One cannot write at length about a pot of simmering gravy and not think about Chianti, so naturally it follows that I will write to defend this often overlooked wine. I admit, there was a time when what was available here in the US made this region….well, questionable, but those days are long behind us. There are few reds that are so versatile, in my mind, and it is because Chianti is complex and not easy to define. It offer s a lot: a medium to full bodied red that is fruity, earthy, and hyper tannic, with lots of wonderful acidity, all of which means that it pairs really well with a lot of different meals. It can handle fat and high acid tomato, sweet vinegar flavors, char, rich meats, and bitter herbs. It is so versatile and easy.
For those who don’t know much about Chianti and are keen to learn, I will give a crash course:
It is the most widely recognized wine, according to my favorite wine education source, Wine Folly. Interestingly, despite that, many folks don’t know what the grapes are or even where it comes from.
Chianti is a region with many sub appellations in the heart of Tuscany.
The blend is primarily Sangiovese, blended with Caniolo, Canaiolo, Merlot, Cabernet Sauvignon, and white grapes are no longer allowed.
depending on the sub-region the wine is aged anywhere from 6 months to a couple of years in oak barrels before bottling
There are aromas of tart cherries, oregano, espresso, and cured meats, with flavors of bitter herbs, aged vinegar, subtle smoke, and red fruits. On the finish you will experience tennis, a dryness on the palate that invites your next bite.
What I love about Sangiovese in Chianti in particular is the freshness and the nose. This is a red that has intensity of flavor with weight, it maintains a freshness that makes it delightful with food of all sorts. In addition the freshness, the nose transports me to Tuscany, where the earth is scorched by the hot sun and the sky is particular blue that I have not seen anywhere else, with a touch of purple behind it—perhaps it is the light reflecting off a glass of Chianti.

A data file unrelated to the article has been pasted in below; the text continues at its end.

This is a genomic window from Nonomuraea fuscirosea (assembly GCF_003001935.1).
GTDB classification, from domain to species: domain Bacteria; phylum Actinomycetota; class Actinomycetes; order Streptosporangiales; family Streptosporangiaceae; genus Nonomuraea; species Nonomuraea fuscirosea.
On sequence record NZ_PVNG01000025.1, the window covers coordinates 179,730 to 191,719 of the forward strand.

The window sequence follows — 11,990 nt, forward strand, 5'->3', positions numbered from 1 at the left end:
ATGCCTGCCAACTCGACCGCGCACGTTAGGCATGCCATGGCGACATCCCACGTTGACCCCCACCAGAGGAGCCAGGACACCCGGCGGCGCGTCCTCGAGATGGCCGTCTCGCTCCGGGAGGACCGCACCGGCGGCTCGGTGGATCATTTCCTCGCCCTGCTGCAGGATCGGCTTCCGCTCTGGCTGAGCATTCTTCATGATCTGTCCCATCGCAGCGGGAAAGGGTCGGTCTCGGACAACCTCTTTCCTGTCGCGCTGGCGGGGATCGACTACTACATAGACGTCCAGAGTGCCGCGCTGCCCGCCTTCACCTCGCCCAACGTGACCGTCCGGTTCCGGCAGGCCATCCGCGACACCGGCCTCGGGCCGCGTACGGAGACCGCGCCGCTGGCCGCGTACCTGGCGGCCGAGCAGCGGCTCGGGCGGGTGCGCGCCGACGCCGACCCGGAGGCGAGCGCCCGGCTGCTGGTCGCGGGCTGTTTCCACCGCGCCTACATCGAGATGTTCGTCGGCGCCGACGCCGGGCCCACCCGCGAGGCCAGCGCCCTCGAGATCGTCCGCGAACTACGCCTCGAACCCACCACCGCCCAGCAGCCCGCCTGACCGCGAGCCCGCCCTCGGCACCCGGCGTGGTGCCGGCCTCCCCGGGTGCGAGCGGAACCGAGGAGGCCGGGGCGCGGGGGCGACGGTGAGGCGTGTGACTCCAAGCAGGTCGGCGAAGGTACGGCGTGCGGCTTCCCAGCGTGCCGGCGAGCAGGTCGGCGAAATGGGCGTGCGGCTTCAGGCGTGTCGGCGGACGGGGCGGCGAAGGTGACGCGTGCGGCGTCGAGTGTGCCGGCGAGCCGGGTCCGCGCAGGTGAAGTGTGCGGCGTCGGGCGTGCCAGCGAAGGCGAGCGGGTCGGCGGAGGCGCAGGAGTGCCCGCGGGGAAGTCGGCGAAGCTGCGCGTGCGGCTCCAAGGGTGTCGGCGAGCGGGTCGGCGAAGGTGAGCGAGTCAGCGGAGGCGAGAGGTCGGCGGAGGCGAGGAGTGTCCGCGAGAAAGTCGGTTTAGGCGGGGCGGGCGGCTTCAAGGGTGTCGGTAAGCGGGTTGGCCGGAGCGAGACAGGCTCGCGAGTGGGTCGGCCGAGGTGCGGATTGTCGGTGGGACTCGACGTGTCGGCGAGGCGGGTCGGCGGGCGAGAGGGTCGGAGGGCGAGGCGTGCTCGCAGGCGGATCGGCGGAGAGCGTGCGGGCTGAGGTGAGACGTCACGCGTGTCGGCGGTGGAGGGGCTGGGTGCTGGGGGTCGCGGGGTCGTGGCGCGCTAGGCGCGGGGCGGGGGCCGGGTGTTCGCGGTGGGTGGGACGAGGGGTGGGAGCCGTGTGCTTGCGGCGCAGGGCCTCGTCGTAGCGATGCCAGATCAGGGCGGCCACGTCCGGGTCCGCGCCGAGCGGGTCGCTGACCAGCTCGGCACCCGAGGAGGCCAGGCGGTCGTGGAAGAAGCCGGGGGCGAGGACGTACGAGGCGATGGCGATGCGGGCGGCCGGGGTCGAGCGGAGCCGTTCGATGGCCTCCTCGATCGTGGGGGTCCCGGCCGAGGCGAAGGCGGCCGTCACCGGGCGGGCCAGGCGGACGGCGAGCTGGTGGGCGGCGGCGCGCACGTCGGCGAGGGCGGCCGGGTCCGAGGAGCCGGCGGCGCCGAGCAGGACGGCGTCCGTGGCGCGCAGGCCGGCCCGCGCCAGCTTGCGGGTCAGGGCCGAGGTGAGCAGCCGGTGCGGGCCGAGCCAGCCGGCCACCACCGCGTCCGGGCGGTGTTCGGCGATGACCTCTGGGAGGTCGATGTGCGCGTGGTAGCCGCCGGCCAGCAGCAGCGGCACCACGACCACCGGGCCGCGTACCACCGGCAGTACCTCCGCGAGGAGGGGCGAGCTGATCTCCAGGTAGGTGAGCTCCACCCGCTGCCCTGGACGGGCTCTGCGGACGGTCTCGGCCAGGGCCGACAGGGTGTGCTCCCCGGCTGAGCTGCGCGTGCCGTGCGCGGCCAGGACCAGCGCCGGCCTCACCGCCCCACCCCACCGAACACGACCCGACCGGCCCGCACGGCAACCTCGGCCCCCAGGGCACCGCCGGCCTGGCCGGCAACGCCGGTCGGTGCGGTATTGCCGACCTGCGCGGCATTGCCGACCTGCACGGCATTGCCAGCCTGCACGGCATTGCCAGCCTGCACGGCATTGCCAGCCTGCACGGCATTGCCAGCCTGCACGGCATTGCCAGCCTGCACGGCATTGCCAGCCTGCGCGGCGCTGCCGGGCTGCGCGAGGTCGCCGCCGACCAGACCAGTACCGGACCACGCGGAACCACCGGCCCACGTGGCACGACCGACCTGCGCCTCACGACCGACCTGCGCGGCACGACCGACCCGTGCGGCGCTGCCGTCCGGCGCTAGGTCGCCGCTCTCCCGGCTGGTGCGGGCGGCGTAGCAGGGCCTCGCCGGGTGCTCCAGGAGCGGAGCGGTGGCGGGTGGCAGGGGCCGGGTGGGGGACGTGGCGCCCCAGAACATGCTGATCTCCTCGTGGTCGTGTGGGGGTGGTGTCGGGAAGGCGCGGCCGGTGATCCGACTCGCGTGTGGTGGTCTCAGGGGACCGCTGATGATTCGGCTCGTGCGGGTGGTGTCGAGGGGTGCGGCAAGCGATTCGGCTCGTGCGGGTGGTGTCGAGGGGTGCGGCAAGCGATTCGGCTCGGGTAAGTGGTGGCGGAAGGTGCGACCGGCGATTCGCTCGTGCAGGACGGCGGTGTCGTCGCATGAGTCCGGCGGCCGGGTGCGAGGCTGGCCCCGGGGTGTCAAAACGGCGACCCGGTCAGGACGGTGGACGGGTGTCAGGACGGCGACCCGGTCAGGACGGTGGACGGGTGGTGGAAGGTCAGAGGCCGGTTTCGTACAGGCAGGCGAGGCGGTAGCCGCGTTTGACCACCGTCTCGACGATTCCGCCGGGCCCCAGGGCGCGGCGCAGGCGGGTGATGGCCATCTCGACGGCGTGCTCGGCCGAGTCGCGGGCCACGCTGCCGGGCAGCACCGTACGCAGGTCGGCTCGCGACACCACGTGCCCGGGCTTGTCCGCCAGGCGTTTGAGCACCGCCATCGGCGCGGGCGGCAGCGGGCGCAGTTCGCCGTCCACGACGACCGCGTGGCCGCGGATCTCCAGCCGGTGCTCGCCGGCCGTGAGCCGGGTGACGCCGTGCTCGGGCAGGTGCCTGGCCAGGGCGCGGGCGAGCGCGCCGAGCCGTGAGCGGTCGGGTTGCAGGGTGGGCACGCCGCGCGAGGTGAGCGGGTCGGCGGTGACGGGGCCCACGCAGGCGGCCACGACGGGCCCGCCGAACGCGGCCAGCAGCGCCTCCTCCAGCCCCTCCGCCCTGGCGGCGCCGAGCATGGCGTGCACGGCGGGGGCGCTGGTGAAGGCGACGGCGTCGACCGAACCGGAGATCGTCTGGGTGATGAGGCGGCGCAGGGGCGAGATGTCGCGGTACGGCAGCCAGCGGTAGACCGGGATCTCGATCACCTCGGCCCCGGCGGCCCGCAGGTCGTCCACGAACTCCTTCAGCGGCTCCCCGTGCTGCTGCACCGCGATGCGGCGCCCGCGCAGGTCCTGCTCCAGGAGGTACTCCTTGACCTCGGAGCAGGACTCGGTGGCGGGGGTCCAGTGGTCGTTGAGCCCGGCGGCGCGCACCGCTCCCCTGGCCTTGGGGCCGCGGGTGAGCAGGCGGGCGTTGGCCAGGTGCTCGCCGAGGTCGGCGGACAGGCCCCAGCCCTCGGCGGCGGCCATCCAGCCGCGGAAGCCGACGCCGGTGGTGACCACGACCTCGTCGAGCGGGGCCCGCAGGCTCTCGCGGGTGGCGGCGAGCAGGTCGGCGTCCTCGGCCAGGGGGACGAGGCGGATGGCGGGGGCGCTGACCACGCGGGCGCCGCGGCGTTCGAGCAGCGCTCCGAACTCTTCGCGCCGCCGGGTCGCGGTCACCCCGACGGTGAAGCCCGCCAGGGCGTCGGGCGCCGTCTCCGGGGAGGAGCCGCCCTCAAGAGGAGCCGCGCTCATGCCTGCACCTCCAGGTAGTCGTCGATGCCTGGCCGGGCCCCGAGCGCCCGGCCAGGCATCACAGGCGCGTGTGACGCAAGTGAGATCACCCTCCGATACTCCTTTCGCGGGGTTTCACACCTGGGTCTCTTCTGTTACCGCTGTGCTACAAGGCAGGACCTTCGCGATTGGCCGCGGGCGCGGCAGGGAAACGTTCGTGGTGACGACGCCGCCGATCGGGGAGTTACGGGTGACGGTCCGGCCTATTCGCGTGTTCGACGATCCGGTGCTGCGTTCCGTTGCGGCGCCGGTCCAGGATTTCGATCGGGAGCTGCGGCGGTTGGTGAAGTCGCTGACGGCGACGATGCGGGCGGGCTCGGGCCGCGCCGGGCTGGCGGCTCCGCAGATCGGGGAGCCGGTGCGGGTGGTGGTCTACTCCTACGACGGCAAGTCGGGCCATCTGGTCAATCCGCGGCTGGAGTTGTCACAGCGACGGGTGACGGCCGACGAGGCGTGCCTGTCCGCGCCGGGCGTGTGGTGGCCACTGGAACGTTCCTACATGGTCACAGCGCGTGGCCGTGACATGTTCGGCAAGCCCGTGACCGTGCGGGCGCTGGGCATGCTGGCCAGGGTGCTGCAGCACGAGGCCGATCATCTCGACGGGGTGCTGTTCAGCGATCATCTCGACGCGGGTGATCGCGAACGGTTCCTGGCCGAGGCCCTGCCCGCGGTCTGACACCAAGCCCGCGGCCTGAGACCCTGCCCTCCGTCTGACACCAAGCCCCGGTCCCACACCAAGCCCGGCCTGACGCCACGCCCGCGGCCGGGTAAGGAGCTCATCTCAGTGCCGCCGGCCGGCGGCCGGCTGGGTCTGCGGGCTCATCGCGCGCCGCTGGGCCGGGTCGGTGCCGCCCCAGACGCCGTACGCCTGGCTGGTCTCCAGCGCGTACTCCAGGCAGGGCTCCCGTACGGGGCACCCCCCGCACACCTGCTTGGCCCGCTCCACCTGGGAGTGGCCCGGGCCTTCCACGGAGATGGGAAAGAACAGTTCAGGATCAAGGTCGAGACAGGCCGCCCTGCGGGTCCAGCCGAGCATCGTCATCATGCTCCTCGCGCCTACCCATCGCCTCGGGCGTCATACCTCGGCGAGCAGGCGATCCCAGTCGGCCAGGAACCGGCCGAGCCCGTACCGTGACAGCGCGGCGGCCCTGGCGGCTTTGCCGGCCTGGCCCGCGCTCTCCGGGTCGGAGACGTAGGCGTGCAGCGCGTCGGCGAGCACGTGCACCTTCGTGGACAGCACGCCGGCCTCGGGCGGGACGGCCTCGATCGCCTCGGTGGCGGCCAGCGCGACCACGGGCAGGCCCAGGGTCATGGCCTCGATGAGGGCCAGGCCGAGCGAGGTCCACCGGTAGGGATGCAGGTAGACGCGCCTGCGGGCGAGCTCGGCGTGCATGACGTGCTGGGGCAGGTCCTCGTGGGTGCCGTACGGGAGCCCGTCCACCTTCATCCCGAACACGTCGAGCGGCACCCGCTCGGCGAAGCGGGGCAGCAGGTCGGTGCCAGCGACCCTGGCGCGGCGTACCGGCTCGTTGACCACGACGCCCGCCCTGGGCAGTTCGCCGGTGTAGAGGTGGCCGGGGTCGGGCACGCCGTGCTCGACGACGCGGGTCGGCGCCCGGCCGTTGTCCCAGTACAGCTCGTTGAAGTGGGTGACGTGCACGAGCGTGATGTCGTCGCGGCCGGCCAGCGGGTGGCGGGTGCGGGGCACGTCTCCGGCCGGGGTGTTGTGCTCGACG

My ultimate pairing is the gravy I described in the last post, rich with meat and oil, smothering an enormous pile of spaghetti, followed by a salad of bitter greens with a balsamic vinaigrette. That is just me, you can try this with a roasted pork loin, a post of cassoulet, roasted duck breast. Yes, there is a theme, the wine wants meat. But fear not, my vegetarian friends, chef up a big pots of pasta fagioli with its of tomato and you, too, will swoon. Or take my Dad’s advice, and just make some popcorn—this classic pairing it is delightful and easy;)
I have a few favorites, so I will share them with you. In addition to the Carparsino that you saw in the previous post, which I absolutely love, I adore the wines of Villa St. Anna, where Simona makes a delicate fresh Chianti with supple smooth texture and just gorgeous fruit. The nose on her wine is so distinctive. Having visited her in Montepulciano, I know this comes from her cave, where the earth grows on the walls and the aromas stir into the wine magically. I must also mention Paterna, another small producer whose care and craftsmanship is clear on the very first sip. The wine is precise, and yet seems effortlessly to pour from the bottle simple, delicious, and satisfying. When you want to splurge a little, grab the Montevertine—you will not regret it. This unique property produces a seductive Sangiovese that has a gamy quality to it, so roast some duck and dive in!
All the wines are available right now at the shop, and Chianti’s are available for every table, regardless of your budget, we have you covered. Come in this and try one!